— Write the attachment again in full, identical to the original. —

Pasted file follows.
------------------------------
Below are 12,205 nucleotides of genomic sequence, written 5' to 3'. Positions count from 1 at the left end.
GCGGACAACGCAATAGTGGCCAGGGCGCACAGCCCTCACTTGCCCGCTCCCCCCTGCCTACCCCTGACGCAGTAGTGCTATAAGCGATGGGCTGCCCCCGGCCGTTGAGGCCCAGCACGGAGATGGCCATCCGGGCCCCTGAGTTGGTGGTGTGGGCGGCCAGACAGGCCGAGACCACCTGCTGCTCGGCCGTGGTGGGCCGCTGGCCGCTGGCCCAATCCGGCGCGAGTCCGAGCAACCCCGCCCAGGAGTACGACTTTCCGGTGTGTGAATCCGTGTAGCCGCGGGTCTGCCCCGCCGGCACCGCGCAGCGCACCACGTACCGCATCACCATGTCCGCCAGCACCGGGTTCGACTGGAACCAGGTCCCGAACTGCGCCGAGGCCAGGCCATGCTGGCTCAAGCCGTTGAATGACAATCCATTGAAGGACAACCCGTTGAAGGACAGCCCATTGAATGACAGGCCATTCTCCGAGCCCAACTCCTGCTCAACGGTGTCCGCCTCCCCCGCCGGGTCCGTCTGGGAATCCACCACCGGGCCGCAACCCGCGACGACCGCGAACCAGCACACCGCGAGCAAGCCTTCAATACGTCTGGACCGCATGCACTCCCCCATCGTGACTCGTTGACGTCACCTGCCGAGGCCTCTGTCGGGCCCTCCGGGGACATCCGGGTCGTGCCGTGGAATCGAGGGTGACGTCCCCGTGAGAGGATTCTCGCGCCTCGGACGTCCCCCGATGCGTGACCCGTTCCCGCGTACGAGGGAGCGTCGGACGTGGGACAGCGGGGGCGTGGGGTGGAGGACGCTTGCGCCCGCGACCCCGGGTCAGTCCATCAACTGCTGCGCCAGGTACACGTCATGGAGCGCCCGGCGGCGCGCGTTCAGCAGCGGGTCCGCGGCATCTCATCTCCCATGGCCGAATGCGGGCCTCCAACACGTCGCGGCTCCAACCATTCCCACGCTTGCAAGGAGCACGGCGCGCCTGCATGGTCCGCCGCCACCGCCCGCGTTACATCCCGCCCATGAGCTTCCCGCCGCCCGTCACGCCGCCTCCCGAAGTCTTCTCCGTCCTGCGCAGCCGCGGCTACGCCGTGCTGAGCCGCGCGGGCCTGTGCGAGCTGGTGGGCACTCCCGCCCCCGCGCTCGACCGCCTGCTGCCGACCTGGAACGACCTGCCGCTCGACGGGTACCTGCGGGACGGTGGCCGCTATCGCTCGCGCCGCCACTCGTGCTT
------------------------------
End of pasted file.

Below are 12,205 nucleotides of genomic sequence, written 5' to 3'. Positions count from 1 at the left end.
GCGGACAACGCAATAGTGGCCAGGGCGCACAGCCCTCACTTGCCCGCTCCCCCCTGCCTACCCCTGACGCAGTAGTGCTATAAGCGATGGGCTGCCCCCGGCCGTTGAGGCCCAGCACGGAGATGGCCATCCGGGCCCCTGAGTTGGTGGTGTGGGCGGCCAGACAGGCCGAGACCACCTGCTGCTCGGCCGTGGTGGGCCGCTGGCCGCTGGCCCAATCCGGCGCGAGTCCGAGCAACCCCGCCCAGGAGTACGACTTTCCGGTGTGTGAATCCGTGTAGCCGCGGGTCTGCCCCGCCGGCACCGCGCAGCGCACCACGTACCGCATCACCATGTCCGCCAGCACCGGGTTCGACTGGAACCAGGTCCCGAACTGCGCCGAGGCCAGGCCATGCTGGCTCAAGCCGTTGAATGACAATCCATTGAAGGACAACCCGTTGAAGGACAGCCCATTGAATGACAGGCCATTCTCCGAGCCCAACTCCTGCTCAACGGTGTCCGCCTCCCCCGCCGGGTCCGTCTGGGAATCCACCACCGGGCCGCAACCCGCGACGACCGCGAACCAGCACACCGCGAGCAAGCCTTCAATACGTCTGGACCGCATGCACTCCCCCATCGTGACTCGTTGACGTCACCTGCCGAGGCCTCTGTCGGGCCCTCCGGGGACATCCGGGTCGTGCCGTGGAATCGAGGGTGACGTCCCCGTGAGAGGATTCTCGCGCCTCGGACGTCCCCCGATGCGTGACCCGTTCCCGCGTACGAGGGAGCGTCGGACGTGGGACAGCGGGGGCGTGGGGTGGAGGACGCTTGCGCCCGCGACCCCGGGTCAGTCCATCAACTGCTGCGCCAGGTACACGTCATGGAGCGCCCGGCGGCGCGCGTTCAGCAGCGGGTCCGCGGCATCTCATCTCCCATGGCCGAATGCGGGCCTCCAACACGTCGCGGCTCCAACCATTCCCACGCTTGCAAGGAGCACGGCGCGCCTGCATGGTCCGCCGCCACCGCCCGCGTTACATCCCGCCCATGAGCTTCCCGCCGCCCGTCACGCCGCCTCCCGAAGTCTTCTCCGTCCTGCGCAGCCGCGGCTACGCCGTGCTGAGCCGCGCGGGCCTGTGCGAGCTGGTGGGCACTCCCGCCCCCGCGCTCGACCGCCTGCTGCCGACCTGGAACGACCTGCCGCTCGACGGGTACCTGCGGGACGGTGGCCGCTATCGCTCGCGCCGCCACTCGTGCTT